Throughout the animal kingdom – heck, throughout the avian kingdom (that’s birds to you and us) – the approach of various species to mating is eclectic.
There are lots of birds that go to enormous lengths to make sure they pass on their genetic material. Some birds build structures and call to each other across ridiculous distances.
Some birds mate for life and fly halfway round the world to particular, traditional mating and nesting sites.
Some birds change their feather design, do extraordinary dances of strutting display, find the choicest food offerings to prove they’re carrying decent ‘provider’ genes that deserve a chance to be passed on.
And then… there are pigeons.
Pigeons, when all is said and done, have very little truck with the whole anthropomorphic notion of romance.
Ask a pigeon to wine and dine you before things get interestingly hot and heavy on date #3, and by the time you’ve finished framing the request, they’ve hopped off and mated twice with an entirely different pigeon, because frankly, they’re pigeons – they have things to do.
There are no sprawling epics of lovelorn pigeon relationships. No pigeons’ eyes meeting over a communal birdbath, and their fighting a disapproving world to be together.
Best Pigeon Erotica would, perhaps unsurprisingly, be a very short book.
Pigeons are not by any stretch of the imagination the great lovers of the animal kingdom.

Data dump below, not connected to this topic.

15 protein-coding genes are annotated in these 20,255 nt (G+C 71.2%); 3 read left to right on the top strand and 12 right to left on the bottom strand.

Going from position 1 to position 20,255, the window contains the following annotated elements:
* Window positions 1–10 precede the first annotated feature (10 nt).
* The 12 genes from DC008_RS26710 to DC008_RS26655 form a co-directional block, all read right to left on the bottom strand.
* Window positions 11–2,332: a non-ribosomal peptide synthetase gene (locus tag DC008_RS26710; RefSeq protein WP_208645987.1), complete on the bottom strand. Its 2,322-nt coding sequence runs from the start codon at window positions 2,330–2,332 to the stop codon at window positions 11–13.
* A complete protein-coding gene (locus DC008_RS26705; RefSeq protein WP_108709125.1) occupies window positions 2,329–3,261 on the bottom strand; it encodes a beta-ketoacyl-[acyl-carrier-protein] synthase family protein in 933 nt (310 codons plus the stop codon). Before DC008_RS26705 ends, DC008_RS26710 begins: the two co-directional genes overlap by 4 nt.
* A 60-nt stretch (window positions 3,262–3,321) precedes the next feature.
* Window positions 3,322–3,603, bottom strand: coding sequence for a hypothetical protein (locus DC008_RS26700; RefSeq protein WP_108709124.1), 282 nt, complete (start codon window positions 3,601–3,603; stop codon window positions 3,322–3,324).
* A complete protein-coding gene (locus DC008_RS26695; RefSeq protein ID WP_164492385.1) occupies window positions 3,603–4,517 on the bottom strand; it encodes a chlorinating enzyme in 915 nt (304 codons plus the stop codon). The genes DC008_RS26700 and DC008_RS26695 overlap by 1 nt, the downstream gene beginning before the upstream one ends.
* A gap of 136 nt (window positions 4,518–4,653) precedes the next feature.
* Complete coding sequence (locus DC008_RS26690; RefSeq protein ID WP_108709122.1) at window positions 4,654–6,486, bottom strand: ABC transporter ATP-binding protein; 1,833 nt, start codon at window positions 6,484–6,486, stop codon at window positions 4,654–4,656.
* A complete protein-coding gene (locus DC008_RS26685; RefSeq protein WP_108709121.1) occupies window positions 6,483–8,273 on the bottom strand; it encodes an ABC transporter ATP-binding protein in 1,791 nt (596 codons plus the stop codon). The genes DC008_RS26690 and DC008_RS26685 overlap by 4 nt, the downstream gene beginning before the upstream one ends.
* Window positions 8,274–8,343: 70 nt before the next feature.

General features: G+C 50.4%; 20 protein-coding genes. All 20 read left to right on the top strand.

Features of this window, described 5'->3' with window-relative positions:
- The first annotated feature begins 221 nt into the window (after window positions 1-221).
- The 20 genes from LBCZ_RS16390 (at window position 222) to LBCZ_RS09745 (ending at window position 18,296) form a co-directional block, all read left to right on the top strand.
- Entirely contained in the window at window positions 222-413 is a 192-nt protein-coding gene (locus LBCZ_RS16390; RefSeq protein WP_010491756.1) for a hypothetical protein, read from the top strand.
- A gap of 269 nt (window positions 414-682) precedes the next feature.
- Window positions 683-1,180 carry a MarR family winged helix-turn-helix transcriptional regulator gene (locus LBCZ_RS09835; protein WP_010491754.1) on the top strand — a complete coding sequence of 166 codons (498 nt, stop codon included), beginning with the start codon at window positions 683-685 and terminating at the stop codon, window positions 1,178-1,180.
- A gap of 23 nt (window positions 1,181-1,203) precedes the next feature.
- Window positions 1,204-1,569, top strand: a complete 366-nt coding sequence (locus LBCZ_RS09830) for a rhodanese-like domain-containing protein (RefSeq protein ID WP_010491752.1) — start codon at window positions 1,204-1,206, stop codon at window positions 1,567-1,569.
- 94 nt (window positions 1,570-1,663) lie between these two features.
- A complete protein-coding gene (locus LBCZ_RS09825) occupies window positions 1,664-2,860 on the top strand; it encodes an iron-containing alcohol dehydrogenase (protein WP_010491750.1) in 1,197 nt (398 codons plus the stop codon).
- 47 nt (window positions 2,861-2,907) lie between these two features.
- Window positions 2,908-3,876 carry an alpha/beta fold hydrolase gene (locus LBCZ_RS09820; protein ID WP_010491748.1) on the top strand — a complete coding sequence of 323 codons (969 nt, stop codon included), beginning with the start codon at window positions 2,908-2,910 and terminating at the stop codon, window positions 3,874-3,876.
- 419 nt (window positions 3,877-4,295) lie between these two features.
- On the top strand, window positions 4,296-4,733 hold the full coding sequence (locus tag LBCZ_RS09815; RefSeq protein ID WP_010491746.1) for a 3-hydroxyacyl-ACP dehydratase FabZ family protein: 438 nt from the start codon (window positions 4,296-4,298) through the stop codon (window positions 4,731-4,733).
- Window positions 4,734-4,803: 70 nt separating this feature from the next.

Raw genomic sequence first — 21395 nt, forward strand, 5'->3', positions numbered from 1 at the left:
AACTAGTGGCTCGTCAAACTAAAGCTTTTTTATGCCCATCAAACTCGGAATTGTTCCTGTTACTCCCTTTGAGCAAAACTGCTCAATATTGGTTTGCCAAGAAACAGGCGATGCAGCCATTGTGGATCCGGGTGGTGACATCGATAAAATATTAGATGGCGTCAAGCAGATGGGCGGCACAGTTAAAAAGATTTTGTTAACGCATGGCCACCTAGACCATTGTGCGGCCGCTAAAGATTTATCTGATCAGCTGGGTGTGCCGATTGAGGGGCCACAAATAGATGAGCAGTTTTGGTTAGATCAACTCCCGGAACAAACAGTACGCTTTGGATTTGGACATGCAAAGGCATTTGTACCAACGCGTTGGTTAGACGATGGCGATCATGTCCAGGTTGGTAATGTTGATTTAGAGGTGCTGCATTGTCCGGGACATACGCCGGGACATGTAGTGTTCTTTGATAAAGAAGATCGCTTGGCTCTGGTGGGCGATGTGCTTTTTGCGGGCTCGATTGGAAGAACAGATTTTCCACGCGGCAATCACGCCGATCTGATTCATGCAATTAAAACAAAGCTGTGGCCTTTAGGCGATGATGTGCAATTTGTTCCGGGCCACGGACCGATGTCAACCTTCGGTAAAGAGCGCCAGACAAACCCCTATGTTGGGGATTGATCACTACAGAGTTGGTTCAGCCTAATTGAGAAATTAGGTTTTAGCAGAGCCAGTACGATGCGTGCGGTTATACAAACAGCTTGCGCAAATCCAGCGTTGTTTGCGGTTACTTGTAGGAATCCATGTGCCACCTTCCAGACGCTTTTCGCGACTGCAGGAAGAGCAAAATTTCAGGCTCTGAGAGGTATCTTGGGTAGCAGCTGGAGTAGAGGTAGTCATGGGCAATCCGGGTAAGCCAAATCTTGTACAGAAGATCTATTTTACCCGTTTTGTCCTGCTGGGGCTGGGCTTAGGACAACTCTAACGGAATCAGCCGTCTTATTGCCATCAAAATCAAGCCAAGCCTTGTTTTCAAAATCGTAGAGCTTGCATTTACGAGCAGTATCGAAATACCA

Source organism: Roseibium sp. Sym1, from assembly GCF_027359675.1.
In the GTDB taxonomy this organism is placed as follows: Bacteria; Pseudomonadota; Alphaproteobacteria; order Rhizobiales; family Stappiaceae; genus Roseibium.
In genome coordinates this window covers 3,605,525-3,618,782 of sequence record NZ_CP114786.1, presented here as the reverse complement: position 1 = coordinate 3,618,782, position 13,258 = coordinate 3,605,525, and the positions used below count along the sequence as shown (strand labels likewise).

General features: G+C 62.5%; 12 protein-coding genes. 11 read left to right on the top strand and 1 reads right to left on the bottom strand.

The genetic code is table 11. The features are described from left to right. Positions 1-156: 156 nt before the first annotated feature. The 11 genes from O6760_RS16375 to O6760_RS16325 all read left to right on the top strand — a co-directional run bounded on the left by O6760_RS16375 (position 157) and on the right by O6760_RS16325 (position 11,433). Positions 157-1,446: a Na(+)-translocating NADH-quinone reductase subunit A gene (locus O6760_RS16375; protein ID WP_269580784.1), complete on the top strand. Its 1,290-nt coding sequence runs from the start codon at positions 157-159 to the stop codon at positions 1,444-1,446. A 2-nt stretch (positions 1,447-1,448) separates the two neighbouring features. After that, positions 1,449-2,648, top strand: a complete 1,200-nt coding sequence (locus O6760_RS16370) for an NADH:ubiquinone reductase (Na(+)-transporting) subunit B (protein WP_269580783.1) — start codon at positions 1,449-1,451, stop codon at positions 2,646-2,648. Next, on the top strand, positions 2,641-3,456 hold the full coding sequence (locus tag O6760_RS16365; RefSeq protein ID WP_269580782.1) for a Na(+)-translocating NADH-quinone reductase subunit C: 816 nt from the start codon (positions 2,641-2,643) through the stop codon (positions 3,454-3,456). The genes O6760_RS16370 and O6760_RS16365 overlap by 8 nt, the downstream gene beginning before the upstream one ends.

They don’t mate because they’re gripped by some feather-fluffing passion. They mate with an evolutionary lack of prevarication.
In all fairness to pigeons, our view of them as spectacularly unromantic birds has more to do with our own mammalian prejudice than it does with their fundamental need to get genetic information from one bird into another, and from there, to develop that potential into an egg.
Here’s the thing.
Human beings are two things at once. They are firstly mammals, and secondly, they are mammals that have stepped outside things like a mating season.
In a way, we’re on the other end of a spectrum that starts with asexually reproducing amoeba and ends with the likes of us and the dolphins.
We mate to pass on genetic material, sure, but we also mate… more or less any damn time we feel like it, and more or less for fun.
To do that takes for granted some of the fundamental mechanics of our process of sexual reproduction.
We tend to think we’re very sophisticated, with our externally stored, erecting penises, our lubricating vaginas, and the sometimes fairly protracted process of getting them together before (if we’re lucky), the endorphin-releasing pleasure of getting genetic material from one human’s body into another’s.
Frankly, from an evolutionary standpoint, the pigeons are judging us as pretty wasteful sacks of mammal-flesh.
The Mechanics Of The Mechanisms
Where we have specialized systems and, in a very real sense, tools, for procreation, urination, and defecation, that’s an idea that tells of a creature (or family of creatures) that has a certain stability of existence and that draws an evolutionary benefit from separating out the various functions.
Pigeons? In fact, most birds?
Not so much.
There are no penises or vaginas in Pigeonworld. There are singular chambers that deal with all three processes. The chamber is called the cloaca.